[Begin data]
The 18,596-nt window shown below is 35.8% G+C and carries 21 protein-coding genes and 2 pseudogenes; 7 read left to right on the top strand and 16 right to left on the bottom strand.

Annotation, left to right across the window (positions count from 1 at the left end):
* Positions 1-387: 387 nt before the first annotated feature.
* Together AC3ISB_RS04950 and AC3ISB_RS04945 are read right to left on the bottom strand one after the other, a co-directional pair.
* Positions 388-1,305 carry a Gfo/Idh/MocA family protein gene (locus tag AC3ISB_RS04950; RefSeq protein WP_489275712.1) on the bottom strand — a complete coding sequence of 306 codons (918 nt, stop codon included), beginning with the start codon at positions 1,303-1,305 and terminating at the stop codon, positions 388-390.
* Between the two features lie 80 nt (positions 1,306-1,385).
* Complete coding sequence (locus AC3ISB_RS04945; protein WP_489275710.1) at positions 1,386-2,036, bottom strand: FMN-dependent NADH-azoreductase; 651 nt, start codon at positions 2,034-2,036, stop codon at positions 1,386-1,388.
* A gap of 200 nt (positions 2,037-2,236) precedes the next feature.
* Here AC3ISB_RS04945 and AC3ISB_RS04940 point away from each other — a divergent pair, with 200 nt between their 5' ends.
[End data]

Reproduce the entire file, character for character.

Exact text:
The 18,596-nt window shown below is 35.8% G+C and carries 21 protein-coding genes and 2 pseudogenes; 7 read left to right on the top strand and 16 right to left on the bottom strand.

Annotation, left to right across the window (positions count from 1 at the left end):
* Positions 1-387: 387 nt before the first annotated feature.
* Together AC3ISB_RS04950 and AC3ISB_RS04945 are read right to left on the bottom strand one after the other, a co-directional pair.
* Positions 388-1,305 carry a Gfo/Idh/MocA family protein gene (locus tag AC3ISB_RS04950; RefSeq protein WP_489275712.1) on the bottom strand — a complete coding sequence of 306 codons (918 nt, stop codon included), beginning with the start codon at positions 1,303-1,305 and terminating at the stop codon, positions 388-390.
* Between the two features lie 80 nt (positions 1,306-1,385).
* Complete coding sequence (locus AC3ISB_RS04945; protein WP_489275710.1) at positions 1,386-2,036, bottom strand: FMN-dependent NADH-azoreductase; 651 nt, start codon at positions 2,034-2,036, stop codon at positions 1,386-1,388.
* A gap of 200 nt (positions 2,037-2,236) precedes the next feature.
* Here AC3ISB_RS04945 and AC3ISB_RS04940 point away from each other — a divergent pair, with 200 nt between their 5' ends.